Staying on your chosen path
HER father was a specialist and wanted his daughter to become one, too. But she was interested in pursuing the arts.
Nevertheless, she tried to satisfy her father by studying the subjects that would prepare her for a career in medicine.
It was during an anatomy practical that she had her epiphany. She had carefully dissected and pinned the stomach of her anaesthetised frog onto a board. Unfortunately, the effects of the chloroform began to wear off and the frog stirred. As she saw it struggle, its innards no longer contained within its body, she became utterly distraught.
She decided that she could not continue on a pathway towards medicine. Her future crystallised at that moment and she could see herself as an artist. Her father was very unhappy. “You mustn’t have let that frog die in vain,” he said.
And so it was that on the opening of her first solo exhibition of art, one painting in particular stood out. The main subject of that work was a frog. And, emerging from its body, was a human embryo. It was the artist’s birth. So you see that the frog’s sacrifice was not in vain, after all.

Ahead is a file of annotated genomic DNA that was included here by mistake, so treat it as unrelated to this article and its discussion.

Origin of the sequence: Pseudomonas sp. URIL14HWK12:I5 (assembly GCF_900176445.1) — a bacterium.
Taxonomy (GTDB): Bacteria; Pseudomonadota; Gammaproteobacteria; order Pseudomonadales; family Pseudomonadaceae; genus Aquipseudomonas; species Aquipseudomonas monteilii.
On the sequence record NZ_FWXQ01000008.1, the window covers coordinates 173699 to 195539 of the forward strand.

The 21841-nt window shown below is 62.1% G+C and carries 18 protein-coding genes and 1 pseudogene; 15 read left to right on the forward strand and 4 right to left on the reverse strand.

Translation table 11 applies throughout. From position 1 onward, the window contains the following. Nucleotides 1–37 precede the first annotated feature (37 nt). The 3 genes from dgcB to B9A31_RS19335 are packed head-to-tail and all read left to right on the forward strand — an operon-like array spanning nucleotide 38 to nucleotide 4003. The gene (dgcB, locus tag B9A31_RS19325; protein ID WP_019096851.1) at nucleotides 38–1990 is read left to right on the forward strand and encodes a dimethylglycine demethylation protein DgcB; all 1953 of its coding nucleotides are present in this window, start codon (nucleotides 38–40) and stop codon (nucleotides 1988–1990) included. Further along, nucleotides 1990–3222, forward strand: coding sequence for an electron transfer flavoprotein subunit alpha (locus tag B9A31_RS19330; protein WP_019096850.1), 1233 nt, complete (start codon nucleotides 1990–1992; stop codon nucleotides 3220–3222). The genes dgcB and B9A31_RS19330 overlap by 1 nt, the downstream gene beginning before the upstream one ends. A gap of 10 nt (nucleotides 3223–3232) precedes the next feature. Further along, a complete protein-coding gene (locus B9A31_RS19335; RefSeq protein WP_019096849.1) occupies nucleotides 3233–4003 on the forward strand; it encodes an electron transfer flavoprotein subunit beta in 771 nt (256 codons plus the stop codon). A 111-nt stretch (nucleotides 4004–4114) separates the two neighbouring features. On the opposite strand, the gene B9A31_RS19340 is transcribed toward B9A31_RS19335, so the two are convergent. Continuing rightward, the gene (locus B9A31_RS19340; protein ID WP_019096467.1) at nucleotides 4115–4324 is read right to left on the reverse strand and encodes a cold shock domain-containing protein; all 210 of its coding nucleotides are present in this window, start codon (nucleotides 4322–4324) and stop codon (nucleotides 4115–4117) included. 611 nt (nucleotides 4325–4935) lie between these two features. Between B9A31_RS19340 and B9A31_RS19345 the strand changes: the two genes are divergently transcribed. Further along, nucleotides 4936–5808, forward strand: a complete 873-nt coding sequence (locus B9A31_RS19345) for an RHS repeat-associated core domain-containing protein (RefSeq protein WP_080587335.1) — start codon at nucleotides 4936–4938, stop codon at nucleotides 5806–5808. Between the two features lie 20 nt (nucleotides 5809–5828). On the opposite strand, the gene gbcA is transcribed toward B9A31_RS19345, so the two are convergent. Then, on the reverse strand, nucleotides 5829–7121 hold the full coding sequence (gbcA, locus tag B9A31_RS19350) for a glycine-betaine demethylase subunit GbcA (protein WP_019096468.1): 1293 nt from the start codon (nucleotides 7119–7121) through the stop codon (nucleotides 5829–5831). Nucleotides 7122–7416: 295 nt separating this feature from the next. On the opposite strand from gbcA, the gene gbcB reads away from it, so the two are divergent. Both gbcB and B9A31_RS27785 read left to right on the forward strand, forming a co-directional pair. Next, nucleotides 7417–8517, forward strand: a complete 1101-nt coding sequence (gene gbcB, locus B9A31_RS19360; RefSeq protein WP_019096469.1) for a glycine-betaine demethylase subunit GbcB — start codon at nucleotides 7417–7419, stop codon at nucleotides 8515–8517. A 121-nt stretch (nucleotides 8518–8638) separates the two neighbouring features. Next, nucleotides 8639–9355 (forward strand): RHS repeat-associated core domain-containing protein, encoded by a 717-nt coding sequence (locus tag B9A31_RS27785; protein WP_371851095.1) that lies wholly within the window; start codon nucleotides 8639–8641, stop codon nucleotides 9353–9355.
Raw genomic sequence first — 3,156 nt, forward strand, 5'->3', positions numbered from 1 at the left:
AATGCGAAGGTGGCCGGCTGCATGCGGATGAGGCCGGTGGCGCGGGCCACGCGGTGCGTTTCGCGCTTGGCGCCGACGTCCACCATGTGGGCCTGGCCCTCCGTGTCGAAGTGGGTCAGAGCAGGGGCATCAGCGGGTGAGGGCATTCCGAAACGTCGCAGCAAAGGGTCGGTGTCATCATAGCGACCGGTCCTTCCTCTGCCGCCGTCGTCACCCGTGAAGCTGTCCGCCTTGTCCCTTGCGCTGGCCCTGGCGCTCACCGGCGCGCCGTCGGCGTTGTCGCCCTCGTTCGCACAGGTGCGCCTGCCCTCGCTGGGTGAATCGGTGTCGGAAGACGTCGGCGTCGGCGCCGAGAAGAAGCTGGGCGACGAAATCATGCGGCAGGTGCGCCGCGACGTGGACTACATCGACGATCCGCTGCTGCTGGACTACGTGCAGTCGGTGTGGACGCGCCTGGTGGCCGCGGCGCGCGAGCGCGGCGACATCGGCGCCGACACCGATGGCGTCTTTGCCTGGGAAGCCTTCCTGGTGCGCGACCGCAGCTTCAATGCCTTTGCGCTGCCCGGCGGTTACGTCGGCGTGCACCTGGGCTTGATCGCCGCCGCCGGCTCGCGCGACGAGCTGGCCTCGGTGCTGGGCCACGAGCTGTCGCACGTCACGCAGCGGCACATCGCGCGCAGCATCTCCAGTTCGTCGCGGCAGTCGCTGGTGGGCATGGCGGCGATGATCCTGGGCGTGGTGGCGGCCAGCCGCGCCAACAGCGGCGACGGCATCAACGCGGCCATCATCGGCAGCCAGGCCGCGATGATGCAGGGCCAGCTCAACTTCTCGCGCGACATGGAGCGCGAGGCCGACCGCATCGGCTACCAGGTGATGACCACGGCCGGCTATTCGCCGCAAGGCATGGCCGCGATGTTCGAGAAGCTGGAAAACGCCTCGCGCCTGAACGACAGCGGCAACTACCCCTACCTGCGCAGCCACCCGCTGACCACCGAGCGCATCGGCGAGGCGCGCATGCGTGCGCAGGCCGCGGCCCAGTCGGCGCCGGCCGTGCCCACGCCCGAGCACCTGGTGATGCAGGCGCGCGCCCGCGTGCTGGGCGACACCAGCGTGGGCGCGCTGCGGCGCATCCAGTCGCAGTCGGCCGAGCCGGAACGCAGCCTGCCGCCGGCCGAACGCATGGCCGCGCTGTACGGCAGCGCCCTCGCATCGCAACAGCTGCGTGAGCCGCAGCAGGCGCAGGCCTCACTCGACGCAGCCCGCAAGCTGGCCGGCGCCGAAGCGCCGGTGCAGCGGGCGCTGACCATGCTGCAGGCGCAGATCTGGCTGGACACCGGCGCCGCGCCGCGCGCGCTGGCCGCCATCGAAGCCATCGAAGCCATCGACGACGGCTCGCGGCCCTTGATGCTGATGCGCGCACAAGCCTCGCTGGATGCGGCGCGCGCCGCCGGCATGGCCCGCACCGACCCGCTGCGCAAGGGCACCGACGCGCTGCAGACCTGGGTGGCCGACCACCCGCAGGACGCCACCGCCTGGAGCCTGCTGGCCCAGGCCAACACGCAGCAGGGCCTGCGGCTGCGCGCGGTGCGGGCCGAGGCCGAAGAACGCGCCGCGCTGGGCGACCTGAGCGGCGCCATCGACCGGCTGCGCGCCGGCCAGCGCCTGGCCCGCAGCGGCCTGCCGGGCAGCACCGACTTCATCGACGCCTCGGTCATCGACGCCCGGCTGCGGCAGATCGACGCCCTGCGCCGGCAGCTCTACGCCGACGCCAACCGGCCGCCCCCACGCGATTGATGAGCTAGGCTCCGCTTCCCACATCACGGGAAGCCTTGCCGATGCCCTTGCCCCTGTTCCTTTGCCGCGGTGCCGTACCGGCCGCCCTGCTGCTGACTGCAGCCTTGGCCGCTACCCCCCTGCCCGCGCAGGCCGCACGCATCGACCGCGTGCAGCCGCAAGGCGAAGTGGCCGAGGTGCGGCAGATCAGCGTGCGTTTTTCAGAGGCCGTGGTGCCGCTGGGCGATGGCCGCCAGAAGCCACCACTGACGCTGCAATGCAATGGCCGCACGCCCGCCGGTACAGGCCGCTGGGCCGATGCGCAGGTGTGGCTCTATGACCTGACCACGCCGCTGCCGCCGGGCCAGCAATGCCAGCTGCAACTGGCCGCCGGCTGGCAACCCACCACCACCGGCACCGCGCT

Another woman was true to herself and that helped her to succeed as well. Her aim was to get a job when she was in desperate financial straits.
She was waiting to be interviewed for a receptionist position at a college. She wondered whether she would be at a disadvantage because she was in her mid-50s. She overheard the interview of another candidate through the door.
“And how do you feel about filing?” the interviewer asked.
“Oh, I love to file,” answered the bright young candidate. Shortly after, the middle-aged woman was ushered in.
The interviewer looked at the qualifications of the woman before her and saw that she had a master’s degree.
“How do you feel about filing when you have a postgraduate degree?” she asked.
“It’s okay,” the woman said, “but do I have to love it?”
“No,” the interviewer laughed, “but you’re hired.”
I’m inspired by these stories of people who show courage and speak honestly.
This brings me to the matter of the little survey that accompanied the RACGP’s recent invoice of $470 for QI&CPD.
“What activities, events, services and modules would you like to see as part of the QI&CPD Program?”
My response: “How to deal with superfluous GP organisations and blood-sucking parasites.”
We must not let the frogs die in vain. And we must not let the hogs drive us insane.